It was hard to look upon the upcoming Batgirl movie with anything other than a wearied sigh until this week. By all accounts, the movie, starring Leslie Grace and directed by Adil El Arbi and Bilall Fallah, was another attempt by Warner Bros. to expand the DCEU without a coherent plan. In other words, it was doomed to be quickly forgotten.
However, not this quickly. Warner Bros Discovery revealed this week that Batgirl would never be seen. You won’t find it in cinemas, on streaming services, or anywhere else. This isn’t due to the fact that it was scrapped during development. It’s done.
The film was shot over four months in Glasgow at the beginning of the year. The budget was $1.14 million. However, according to insiders, the whole thing is so terrible that the studio would rather keep it locked up than allow anyone to see it. So it must really stink coming from a studio that just released DC League of Superpets.
Batgirl might not end here, of course. It’ll only take a handful of frothing fanboys and their supporting bot army to get Warner Bros to release the Batgirl cut if the last few years are any indication. But if this is the end – if Batgirl is really destined to be locked away for eternity – then at least it finds itself in good company.
Other notorious movies that never made it to the big screen are listed here. As one of the most notorious examples of films left unseen, The Day the Clown Cried was Jerry Lewis’s attempt to fuse a clown movie with a Holocaust film.
Despite the film’s almost unrelenting bleakness – Lewis’s clown leads a young Jewish girl into a gas chamber at the end – it ran into a number of production problems. After Lewis spent $2m of his own money on the project, a scriptwriter declared it a “disaster” and blocked the release.
As Lewis himself told Entertainment Weekly in 2013, “No one will ever see it, because I’m embarrassed by the poor work.”. Sadly, Jerry Lewis passed away in 2017 before the film could be released.
Following the collapse of the previously announced project I’m a Cop, Louis CK wrote, directed, and financed the whole thing in secret. In September, the film premiered at the Toronto international film festival, and it was scheduled for release in November.
After the New York Times published a damaging report about CK’s sexual misconduct with women, the release was canceled. The film’s plot, about an aging director seducing a 17-year-old girl, aggravated the problem. Although the film has not yet been officially released, you can still find a copy online. According to all accounts, it’s not very good.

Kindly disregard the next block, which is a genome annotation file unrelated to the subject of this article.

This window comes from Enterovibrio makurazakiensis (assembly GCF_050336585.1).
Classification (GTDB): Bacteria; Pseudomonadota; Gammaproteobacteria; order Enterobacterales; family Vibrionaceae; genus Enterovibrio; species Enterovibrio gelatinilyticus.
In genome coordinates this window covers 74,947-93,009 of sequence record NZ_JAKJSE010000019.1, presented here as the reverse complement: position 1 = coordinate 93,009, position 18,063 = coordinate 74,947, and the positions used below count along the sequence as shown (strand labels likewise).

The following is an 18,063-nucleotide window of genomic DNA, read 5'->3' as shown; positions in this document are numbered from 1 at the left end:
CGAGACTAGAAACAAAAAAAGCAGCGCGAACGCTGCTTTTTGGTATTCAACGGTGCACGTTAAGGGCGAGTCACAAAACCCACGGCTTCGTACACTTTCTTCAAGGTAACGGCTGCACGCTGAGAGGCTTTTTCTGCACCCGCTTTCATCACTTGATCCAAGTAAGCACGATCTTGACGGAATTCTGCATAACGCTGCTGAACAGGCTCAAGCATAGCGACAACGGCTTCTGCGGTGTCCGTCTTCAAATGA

Now this one really intrigues me. The Syfy movie CobraGator, directed by Jim Wynorski for Roger Corman, is about a mad scientist who merges the DNA of a king cobra and an alligator, only to watch as the resulting creature goes on a murderous rampage. Michael Madsen played the lead in the film, which was shot in two weeks in 2014.
Although a trailer was released, the film itself never made it to television. It is difficult to speculate as to why this happened, although perhaps it didn’t live up to other Syfy work like 5-Headed Shark Attack. Even so, CobraGator left us with a beautiful poster.
It sounds like the best film of 2011 is a $1.64m underwater 3D fantasy starring Olga Kurylenko as the queen of the mermaids. That’s when Empires of the Deep was supposed to be released. A billionaire businessman’s brainchild, Jon Jiang enlisted James Cameron collaborator Randall Frakes to develop the story and 10 other screenwriters to write it.
As a Chinese-American co-production, the film quickly encountered cultural and communication difficulties. There was a complaint about late payments from the crew. She walked off set after complaining about unsafe working conditions; producers withheld her passport as retaliation.
Despite being a terrible film, Empires of the Deep failed to find distribution in 2014, and a crowdfunding campaign in 2016 did not help it find distribution. Finally, a happy ending. Blackbird is a spy thriller that Michael Flatley wrote, directed, financed, and starred in. Yes, that Michael Flatley, Lord of the Dance Michael Flatley.
Other than Flatley wearing a fedora and gazing into the middle distance, little was known about the film. After screening at London’s Raindance film festival in September 2018, it received no reviews or Twitter reactions and promptly vanished from view despite Flatley’s claims that Blackbird 2 was in pre-production.
However, miracles do happen. Flatley announced last month that Blackbird would be released in Irish cinemas in September. On 2 September, the Bristol Bad Film Club will also present the film on an Imax screen. Batgirl might be able to do the same one day if the stars align.
Source: the guardian
Robert Poirrer is a contributing author who covers Hollywood latest movie releases and web series for the MovieThop website. He has a decade of experience in writing movies based articles for numerous renowned media outlets. He is excellent at creating unique content based on emerging trends in a variety of categories especially entertainment, movies and lifestyle. When not writing articles you could find Robert enjoying mountain biking trips with his friends. He graduated in English Literature from North Carolina State University.